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   Pensions Bill 2004
  Pensions Bill 2004
  Introduction   Additional measures
  Operation of schemes   Improving member protection
  Promoting pensions   Taking State Pension late

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The Pensions Bill was published on 12th February 2004 and developed themes announced by the Department for Work and Pensions to empower people to take control of their retirement planning. It created the Pension Protection Fund designed to compensate members of defined benefit and hybrid schemes whose employers become insolvent. The Pensions Bill introduced a new Pensions Regulator with aims to make it easier for companies to operate schemes. The Bill provided more choice and a better deal for people who choose to draw their state pension later including a new option to take a lump sum.

Improving member protection
The new Pension Protection Fund (PPF) is designed to safeguard benefits build-up in final salary schemes but Andrew Smith, secretary of state for Works and Pensions, said the fund will not 'guarantee' the members' pension pots if their company collapses.

He said "where companies with under-funded pensions have gone bust, workers have found themselves severely short-changed on the pension they were expecting, with the Pension Protection Fund, people in pension schemes can be much surer that they will get the pension they were promised".

The Pensions Bill aims:

  Establishing the Pension Protection Fund (PPF);
  Establishing the PPF Ombudsman;
  Establishing the Pensions Regulator;
  Establishing the Pensions Regulator Tribunal;
  Scheme funding - striking a balance between schemes' long-term liabilities and the assets they are required to hold on an on-going basis;
  Pension Protection on transfer of employment
Specifying the debt to the pension scheme to the pension scheme in the case of an employer's insolvency with insufficient assets.

Operation of schemes
The new Pensions Regulator that replaces the Occupational Pensions Regulatory Authority (OPRA) will focus on the under-funding, fraud and mal-administration that can threaten members' benefits, whilst minimising interference for the well run schemes.

Employers will have less red tape through simplification measures, making it easier to offer pension schemes to employees. Schemes can set their own investment strategy and there will be simplified regulations for trustees, dispute resolution and contracting-out.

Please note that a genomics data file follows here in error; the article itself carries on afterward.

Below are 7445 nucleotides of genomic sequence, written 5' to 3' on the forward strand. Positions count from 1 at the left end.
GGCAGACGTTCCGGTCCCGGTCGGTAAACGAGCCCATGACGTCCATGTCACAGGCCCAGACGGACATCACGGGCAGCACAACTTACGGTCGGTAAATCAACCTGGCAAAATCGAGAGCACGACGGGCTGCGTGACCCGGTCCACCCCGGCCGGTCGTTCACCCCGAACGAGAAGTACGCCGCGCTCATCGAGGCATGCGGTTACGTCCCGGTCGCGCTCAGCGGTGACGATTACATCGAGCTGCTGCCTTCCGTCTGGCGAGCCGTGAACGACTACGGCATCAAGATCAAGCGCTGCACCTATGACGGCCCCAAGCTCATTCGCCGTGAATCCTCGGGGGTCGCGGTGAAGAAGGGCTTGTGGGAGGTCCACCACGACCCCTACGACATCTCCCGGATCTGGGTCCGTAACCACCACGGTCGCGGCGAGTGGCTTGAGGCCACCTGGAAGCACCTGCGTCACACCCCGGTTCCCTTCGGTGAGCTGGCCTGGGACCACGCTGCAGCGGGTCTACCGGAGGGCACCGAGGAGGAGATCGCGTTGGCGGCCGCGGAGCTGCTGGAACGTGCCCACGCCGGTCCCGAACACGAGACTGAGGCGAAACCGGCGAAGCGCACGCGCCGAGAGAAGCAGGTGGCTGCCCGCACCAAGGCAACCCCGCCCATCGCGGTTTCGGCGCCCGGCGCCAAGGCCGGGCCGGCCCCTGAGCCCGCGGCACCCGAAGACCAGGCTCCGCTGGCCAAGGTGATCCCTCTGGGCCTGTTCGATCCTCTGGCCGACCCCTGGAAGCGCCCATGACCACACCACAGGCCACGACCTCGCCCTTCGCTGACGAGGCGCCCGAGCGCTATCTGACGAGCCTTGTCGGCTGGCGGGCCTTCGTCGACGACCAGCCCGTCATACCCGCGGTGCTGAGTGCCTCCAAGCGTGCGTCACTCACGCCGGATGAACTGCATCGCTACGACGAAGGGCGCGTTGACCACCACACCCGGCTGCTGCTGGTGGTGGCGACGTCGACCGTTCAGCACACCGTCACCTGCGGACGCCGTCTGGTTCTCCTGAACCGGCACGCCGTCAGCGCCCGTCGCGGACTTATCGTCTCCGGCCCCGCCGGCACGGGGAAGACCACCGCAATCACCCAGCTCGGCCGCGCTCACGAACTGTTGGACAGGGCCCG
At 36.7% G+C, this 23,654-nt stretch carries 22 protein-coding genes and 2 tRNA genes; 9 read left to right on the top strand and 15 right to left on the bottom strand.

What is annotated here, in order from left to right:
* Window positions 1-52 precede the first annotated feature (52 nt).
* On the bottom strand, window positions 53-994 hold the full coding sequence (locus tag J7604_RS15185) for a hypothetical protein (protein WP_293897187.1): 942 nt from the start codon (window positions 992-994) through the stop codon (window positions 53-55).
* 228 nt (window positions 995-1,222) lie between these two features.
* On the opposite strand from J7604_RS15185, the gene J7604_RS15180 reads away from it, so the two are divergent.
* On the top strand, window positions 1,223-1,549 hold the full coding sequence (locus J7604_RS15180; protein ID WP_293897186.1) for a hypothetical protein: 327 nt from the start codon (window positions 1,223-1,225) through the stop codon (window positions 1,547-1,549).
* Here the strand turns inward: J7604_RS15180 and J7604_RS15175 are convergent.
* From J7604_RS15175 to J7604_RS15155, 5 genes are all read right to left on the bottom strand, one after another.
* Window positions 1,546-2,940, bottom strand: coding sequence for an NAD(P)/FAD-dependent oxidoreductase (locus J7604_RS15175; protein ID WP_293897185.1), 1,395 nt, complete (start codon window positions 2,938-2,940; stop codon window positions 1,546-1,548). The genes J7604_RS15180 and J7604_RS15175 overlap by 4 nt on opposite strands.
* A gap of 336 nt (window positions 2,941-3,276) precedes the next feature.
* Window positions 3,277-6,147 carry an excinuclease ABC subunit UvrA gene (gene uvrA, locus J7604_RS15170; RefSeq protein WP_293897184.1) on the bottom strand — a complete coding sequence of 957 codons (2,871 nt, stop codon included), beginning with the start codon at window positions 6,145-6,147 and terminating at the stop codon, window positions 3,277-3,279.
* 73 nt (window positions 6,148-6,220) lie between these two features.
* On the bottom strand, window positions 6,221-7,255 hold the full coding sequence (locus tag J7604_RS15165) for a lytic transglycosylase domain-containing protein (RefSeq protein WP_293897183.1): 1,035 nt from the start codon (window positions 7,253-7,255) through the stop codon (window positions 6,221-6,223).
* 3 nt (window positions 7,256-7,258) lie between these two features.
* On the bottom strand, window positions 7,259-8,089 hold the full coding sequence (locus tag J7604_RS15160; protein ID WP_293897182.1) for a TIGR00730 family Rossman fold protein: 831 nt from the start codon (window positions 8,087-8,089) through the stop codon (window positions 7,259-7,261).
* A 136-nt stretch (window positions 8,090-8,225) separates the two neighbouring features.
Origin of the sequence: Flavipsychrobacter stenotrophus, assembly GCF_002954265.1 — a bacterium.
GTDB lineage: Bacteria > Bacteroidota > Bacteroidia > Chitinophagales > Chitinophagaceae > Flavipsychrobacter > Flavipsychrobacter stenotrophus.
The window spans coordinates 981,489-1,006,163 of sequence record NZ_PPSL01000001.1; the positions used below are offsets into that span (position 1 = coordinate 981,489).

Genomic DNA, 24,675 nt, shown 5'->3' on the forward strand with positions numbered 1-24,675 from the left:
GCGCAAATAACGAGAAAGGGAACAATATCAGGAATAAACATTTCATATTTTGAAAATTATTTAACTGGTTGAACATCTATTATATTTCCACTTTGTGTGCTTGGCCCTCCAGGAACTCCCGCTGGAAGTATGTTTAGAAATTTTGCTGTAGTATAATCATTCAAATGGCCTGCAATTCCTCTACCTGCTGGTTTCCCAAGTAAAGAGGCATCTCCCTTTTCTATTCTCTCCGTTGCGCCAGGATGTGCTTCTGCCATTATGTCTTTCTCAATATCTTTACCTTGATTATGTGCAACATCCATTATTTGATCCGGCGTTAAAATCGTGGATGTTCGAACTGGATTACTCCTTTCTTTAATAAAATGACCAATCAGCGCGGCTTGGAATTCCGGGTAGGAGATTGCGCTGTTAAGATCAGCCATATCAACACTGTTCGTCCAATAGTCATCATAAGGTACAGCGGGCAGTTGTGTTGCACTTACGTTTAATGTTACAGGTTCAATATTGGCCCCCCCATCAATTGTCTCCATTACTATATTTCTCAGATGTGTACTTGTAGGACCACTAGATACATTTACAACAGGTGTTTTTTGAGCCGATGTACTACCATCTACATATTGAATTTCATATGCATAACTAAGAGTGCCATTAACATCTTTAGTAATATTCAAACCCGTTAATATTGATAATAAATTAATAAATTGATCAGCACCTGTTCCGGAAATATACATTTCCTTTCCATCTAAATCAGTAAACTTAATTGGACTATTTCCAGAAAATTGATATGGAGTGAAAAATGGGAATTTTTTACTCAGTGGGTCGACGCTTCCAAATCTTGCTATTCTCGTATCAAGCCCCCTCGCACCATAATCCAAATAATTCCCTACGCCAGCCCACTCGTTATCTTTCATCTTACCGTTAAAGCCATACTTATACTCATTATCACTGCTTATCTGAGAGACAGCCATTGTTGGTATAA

The Pension Bill aims:

  Mechanism for resolving disputes between schemes trustees and scheme members;
  Changing the rules on limited price indexation so that it is capped at 2.5% instead of 5%;
  Modifications to rules for private pension schemes which are contracted out of the State Second Pension (previously SERPS);
  Clarifying that overpayments of pension benefits may be recouped through deductions from future payments.

Taking State Pension late
The age at which people start to receive their state pension will remain 65 and nobody will be forced to work beyond that age. However, rewards will be given to people that choose to defer taking their state pension.

The Pensions Bill aims:

  Better enhancements to the pension where it is deferred ;
  A lump sum option ensuring schemes are run for their members;
  At least one third of scheme trustees must be nominated by the scheme members;
  Trustees must inform members of their investment principles;
  Trustees must have knowledge about the issues that they deal with;
  Ensuring that pension contributions, in particular by employers, are made in good time.

Promoting pensions
The Pension Bill will allow the promotion of financial planning for an individuals retirement. This will include estimating the financial resources the individual will need after retirement, the resources available from pensions and other sources and what action might be taken to increase the financial resources available to the individual after retirement.

The Pensions Bill aims:

  Promoting and facilitating financial planning for retirement, including introducing an online retirement planner;
  Making it compulsory for occupational pension schemes to provide combined pension forecasts if sufficient numbers do not take up this option voluntarily;
  At least one third of scheme trustees must be nominated by the scheme members;
  Requiring employers to provide access to information and advice in the workplace if the pilots indicate that this helps people to make better choices about the retirement planning;
  Extending data sharing gateways between DWP and other bodies to allow Departmental analysts to use the data for policy modeling and development with respect to private pensions.

Additional measures

The Pensions Bill also aims to:

  Safeguarding the accrual of pension rights during periods of paid statutory paternity and adoption leave;
  Clarifying the ways in which revaluation of accrued pension rights can be calculated;
  Clarifying definitions with respect to stakeholder pensions;
  Clarifying that where a person is entitled to more than one of the same category of retirement pension, they can choose in writing as to which of these retirements pensions they wish to receive. In the event of no written notice being given, they will be entitled to the one which is most favourable to them;
  Regularising the payments of certain UK benefits including retirement pensions, Widow's Benefits and Bereavement Benefits to people with protected National Insurance contributions records due to periods of Australian residence.
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